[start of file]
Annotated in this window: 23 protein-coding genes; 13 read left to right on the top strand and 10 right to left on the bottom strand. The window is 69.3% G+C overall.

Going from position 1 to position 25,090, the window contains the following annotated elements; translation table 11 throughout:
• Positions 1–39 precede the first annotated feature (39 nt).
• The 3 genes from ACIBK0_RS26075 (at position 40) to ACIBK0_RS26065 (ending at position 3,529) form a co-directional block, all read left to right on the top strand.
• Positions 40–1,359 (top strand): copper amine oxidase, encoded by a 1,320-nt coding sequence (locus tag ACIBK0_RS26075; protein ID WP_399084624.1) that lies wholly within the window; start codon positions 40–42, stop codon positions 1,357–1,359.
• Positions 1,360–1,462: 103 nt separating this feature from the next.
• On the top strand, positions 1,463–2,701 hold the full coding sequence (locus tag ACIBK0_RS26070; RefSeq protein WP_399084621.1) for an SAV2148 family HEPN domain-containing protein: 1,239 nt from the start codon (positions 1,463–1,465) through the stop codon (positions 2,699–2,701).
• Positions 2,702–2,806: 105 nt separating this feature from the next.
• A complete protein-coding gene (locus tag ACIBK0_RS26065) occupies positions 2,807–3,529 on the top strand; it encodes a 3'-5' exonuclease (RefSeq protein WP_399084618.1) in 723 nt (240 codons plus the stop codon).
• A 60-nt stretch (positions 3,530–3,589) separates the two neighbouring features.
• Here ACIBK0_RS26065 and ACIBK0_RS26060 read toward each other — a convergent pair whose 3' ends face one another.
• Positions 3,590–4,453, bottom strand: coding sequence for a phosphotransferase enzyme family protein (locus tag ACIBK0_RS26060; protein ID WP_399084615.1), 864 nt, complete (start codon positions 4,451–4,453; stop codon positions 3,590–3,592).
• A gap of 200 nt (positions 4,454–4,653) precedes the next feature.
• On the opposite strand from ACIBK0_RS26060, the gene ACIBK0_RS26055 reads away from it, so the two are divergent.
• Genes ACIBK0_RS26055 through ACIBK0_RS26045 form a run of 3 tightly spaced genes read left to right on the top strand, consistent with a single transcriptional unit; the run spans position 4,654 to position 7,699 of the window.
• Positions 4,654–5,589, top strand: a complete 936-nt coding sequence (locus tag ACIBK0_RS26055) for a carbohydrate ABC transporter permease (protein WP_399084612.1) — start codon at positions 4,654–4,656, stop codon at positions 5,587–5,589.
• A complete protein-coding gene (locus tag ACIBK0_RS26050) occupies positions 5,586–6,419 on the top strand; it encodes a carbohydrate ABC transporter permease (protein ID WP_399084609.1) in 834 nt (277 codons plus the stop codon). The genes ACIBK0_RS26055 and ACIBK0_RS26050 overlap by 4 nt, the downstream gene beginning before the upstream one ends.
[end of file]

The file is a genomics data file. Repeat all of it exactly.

Annotated in this window: 23 protein-coding genes; 13 read left to right on the top strand and 10 right to left on the bottom strand. The window is 69.3% G+C overall.

Going from position 1 to position 25,090, the window contains the following annotated elements; translation table 11 throughout:
• Positions 1–39 precede the first annotated feature (39 nt).
• The 3 genes from ACIBK0_RS26075 (at position 40) to ACIBK0_RS26065 (ending at position 3,529) form a co-directional block, all read left to right on the top strand.
• Positions 40–1,359 (top strand): copper amine oxidase, encoded by a 1,320-nt coding sequence (locus tag ACIBK0_RS26075; protein ID WP_399084624.1) that lies wholly within the window; start codon positions 40–42, stop codon positions 1,357–1,359.
• Positions 1,360–1,462: 103 nt separating this feature from the next.
• On the top strand, positions 1,463–2,701 hold the full coding sequence (locus tag ACIBK0_RS26070; RefSeq protein WP_399084621.1) for an SAV2148 family HEPN domain-containing protein: 1,239 nt from the start codon (positions 1,463–1,465) through the stop codon (positions 2,699–2,701).
• Positions 2,702–2,806: 105 nt separating this feature from the next.
• A complete protein-coding gene (locus tag ACIBK0_RS26065) occupies positions 2,807–3,529 on the top strand; it encodes a 3'-5' exonuclease (RefSeq protein WP_399084618.1) in 723 nt (240 codons plus the stop codon).
• A 60-nt stretch (positions 3,530–3,589) separates the two neighbouring features.
• Here ACIBK0_RS26065 and ACIBK0_RS26060 read toward each other — a convergent pair whose 3' ends face one another.
• Positions 3,590–4,453, bottom strand: coding sequence for a phosphotransferase enzyme family protein (locus tag ACIBK0_RS26060; protein ID WP_399084615.1), 864 nt, complete (start codon positions 4,451–4,453; stop codon positions 3,590–3,592).
• A gap of 200 nt (positions 4,454–4,653) precedes the next feature.
• On the opposite strand from ACIBK0_RS26060, the gene ACIBK0_RS26055 reads away from it, so the two are divergent.
• Genes ACIBK0_RS26055 through ACIBK0_RS26045 form a run of 3 tightly spaced genes read left to right on the top strand, consistent with a single transcriptional unit; the run spans position 4,654 to position 7,699 of the window.
• Positions 4,654–5,589, top strand: a complete 936-nt coding sequence (locus tag ACIBK0_RS26055) for a carbohydrate ABC transporter permease (protein WP_399084612.1) — start codon at positions 4,654–4,656, stop codon at positions 5,587–5,589.
• A complete protein-coding gene (locus tag ACIBK0_RS26050) occupies positions 5,586–6,419 on the top strand; it encodes a carbohydrate ABC transporter permease (protein ID WP_399084609.1) in 834 nt (277 codons plus the stop codon). The genes ACIBK0_RS26055 and ACIBK0_RS26050 overlap by 4 nt, the downstream gene beginning before the upstream one ends.